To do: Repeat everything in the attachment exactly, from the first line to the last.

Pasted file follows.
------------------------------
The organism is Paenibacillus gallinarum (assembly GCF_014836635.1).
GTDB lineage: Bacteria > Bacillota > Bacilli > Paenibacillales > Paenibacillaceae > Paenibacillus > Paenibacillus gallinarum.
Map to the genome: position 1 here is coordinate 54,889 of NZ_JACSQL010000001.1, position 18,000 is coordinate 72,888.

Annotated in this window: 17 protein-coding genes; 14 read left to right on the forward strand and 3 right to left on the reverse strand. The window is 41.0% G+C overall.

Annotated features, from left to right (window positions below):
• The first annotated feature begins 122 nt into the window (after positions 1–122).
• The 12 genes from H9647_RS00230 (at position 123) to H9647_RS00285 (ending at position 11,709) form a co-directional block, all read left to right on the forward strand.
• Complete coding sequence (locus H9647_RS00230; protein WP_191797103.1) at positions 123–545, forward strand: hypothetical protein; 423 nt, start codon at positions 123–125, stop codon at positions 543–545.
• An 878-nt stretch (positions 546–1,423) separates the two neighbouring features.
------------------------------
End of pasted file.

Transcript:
The organism is Paenibacillus gallinarum (assembly GCF_014836635.1).
GTDB lineage: Bacteria > Bacillota > Bacilli > Paenibacillales > Paenibacillaceae > Paenibacillus > Paenibacillus gallinarum.
Map to the genome: position 1 here is coordinate 54,889 of NZ_JACSQL010000001.1, position 18,000 is coordinate 72,888.

Annotated in this window: 17 protein-coding genes; 14 read left to right on the forward strand and 3 right to left on the reverse strand. The window is 41.0% G+C overall.

Annotated features, from left to right (window positions below):
• The first annotated feature begins 122 nt into the window (after positions 1–122).
• The 12 genes from H9647_RS00230 (at position 123) to H9647_RS00285 (ending at position 11,709) form a co-directional block, all read left to right on the forward strand.
• Complete coding sequence (locus H9647_RS00230; protein WP_191797103.1) at positions 123–545, forward strand: hypothetical protein; 423 nt, start codon at positions 123–125, stop codon at positions 543–545.
• An 878-nt stretch (positions 546–1,423) separates the two neighbouring features.